The following is inspired by a recent post that alleges "[Having t]he 'what should we get for dinner' conversation is worse that [sic] putting your balls in a vice." My response to this OP would be: Why are you having this conversation with your wife at all?
I personally eat three meals a day, but regardless of your meal schedule, failing to plan is planning to fail. This is particularly applicable to those who count macros or follow another specialized diet, but is generally applicable to anyone who shares meals with their LTR. The "What should we have for dinner?" conversation is a prime example of an easy way to implement leadership in your relationship.
Naturally, when my finacée and I combined households, we began sharing the majority of our meals together. This meant that the "What should we have for dinner?" conversation was no longer limited to date nights or sleep overs, and was instead occurring every night of the week. And it typically went something like this:
Her: What do you want?
Me: I don't care. Are you craving anything?
Her: Not really. I want what you want. What do you want?
Me: I don't care. Do you want to cook or go out?
Her: Doesn't matter to me. I'm down for anything.
You get the point. At times we would literally write ideas on pieces of paper and picking them out of a bowl at random. This was incredibly annoying and inefficient, because it meant that every night we were going to the grocery store or a busy restaurant. On the worst nights, this discussion ended in an argument with both sides accusing the other of being purposefully indecisive.
I quickly realized that this wasn't simply an example of her being an indecisive woman, but rather her begging to submit to my leadership in this area. She wanted me to decide, because she wanted to please me and I was failing her. Upon realizing my error, I changed course and decided that we would schedule a time to sit down every week and plan out our meals. We would also use this time to make a shopping list, and do our best to limit grocery shopping to one day a week. This would not only save time, but money.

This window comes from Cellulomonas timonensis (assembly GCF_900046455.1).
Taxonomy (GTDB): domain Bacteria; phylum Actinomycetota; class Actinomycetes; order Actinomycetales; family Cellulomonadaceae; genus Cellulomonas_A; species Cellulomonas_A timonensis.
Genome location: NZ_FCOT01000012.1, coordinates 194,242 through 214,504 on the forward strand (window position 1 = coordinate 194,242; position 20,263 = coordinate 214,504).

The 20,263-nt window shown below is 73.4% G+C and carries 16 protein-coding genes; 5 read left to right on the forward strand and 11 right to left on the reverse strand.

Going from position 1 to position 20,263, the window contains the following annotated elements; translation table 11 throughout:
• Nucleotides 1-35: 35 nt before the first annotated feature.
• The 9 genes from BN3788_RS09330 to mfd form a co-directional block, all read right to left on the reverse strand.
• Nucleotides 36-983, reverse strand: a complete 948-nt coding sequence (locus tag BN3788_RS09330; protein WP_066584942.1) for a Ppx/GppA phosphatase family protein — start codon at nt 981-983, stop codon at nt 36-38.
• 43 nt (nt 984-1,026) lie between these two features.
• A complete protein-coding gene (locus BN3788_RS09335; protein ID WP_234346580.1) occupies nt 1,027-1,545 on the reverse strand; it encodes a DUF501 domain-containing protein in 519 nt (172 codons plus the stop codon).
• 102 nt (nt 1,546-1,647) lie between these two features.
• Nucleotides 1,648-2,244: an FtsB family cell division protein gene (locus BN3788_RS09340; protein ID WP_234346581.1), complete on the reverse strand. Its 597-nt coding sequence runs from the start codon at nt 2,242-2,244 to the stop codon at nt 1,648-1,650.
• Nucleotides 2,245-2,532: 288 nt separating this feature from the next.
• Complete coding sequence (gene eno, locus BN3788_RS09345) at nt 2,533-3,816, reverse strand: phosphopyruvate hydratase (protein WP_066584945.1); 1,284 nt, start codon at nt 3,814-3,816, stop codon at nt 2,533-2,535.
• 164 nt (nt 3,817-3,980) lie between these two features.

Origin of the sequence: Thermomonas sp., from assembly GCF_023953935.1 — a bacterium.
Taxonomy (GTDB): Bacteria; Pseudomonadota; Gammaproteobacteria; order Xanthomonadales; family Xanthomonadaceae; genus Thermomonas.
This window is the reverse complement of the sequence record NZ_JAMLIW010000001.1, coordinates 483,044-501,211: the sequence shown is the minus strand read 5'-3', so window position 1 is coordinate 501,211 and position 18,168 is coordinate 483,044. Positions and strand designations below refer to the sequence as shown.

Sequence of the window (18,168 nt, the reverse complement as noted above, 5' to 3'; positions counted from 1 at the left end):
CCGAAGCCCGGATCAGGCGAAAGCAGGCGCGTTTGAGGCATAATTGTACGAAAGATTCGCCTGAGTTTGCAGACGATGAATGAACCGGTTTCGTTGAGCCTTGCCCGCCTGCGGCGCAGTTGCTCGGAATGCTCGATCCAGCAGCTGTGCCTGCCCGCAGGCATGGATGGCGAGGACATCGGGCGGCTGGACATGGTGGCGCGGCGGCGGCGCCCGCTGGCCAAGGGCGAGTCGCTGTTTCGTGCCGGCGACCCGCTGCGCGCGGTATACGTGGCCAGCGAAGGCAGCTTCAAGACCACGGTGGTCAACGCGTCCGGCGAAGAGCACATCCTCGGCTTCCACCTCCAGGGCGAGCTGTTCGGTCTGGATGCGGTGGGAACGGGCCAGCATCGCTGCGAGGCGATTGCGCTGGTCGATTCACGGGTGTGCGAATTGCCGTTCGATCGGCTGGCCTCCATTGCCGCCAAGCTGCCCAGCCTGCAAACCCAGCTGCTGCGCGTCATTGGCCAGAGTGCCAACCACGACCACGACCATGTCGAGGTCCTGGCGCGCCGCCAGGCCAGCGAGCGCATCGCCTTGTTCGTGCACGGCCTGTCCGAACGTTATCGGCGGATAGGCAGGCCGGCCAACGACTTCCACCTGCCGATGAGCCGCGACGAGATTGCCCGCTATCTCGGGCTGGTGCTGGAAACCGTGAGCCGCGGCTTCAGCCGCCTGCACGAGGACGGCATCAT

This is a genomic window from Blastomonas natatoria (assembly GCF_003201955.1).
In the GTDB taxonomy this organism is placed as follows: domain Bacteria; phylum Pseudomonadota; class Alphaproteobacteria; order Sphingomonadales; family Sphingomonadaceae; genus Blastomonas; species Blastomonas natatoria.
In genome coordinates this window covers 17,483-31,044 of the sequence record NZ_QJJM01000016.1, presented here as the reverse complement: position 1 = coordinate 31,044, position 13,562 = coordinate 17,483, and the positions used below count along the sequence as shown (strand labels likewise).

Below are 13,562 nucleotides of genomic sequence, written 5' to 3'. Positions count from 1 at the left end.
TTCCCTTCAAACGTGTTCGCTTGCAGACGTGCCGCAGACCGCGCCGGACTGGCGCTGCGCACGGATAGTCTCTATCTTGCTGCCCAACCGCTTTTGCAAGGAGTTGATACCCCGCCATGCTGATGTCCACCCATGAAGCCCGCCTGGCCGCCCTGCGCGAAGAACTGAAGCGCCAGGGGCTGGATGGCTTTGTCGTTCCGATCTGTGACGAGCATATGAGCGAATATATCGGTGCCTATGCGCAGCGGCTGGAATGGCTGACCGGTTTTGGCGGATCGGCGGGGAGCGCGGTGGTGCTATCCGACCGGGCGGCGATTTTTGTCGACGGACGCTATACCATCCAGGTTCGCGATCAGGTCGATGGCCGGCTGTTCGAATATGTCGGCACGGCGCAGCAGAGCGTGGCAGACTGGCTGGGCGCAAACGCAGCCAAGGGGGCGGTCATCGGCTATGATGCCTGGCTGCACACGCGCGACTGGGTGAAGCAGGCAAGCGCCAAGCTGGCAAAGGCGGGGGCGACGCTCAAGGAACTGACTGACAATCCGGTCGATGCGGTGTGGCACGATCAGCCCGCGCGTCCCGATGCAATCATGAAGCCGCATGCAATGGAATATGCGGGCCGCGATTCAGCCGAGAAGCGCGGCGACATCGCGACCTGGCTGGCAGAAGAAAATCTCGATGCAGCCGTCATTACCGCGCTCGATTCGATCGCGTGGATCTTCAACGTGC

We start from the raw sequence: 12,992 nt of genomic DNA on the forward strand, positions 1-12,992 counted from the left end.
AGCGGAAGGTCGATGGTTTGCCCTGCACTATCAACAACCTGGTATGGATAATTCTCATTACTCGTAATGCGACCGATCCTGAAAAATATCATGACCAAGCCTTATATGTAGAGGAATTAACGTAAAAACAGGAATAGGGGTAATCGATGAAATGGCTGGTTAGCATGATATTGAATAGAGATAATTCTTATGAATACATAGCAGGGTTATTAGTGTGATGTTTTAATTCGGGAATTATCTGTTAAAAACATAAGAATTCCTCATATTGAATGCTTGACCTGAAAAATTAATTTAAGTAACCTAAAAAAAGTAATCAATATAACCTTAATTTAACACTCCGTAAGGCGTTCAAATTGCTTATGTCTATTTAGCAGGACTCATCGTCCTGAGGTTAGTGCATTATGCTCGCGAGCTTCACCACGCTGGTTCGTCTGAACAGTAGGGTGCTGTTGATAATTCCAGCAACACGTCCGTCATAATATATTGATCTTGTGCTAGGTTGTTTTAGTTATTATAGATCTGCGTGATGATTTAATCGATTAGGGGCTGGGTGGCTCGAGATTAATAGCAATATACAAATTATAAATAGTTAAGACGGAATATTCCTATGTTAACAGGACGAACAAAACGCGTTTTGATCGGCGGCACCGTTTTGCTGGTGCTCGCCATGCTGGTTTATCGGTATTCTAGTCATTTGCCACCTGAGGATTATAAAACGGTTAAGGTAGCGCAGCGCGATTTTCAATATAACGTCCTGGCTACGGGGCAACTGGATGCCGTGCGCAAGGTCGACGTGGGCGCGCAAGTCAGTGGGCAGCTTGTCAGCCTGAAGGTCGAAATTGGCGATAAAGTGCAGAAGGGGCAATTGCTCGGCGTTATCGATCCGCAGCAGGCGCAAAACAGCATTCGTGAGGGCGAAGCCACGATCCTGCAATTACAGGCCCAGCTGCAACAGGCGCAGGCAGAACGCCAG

Fast forward, and now we sit down every Saturday and plan out what we would like to have for each meal including breakfast, lunch, dinner and extras for snacks. We create a list and complete our shopping on Sunday mornings. Extra visits to the store are only allowed during the week if something unexpected comes up (guests, work event, party, etc.). This has made both of us happier, and makes week nights seamless as the LTR knows what she needs to cook when she gets home from work. No more guessing games.
When faced with the opportunity to eat out, I only ask once where she would like to go. If she doesn't provide an answer the first time, we go wherever I choose. So, instead of approaching this conversation as a never ending, circular torture, I now look at it as an opportunity to lead.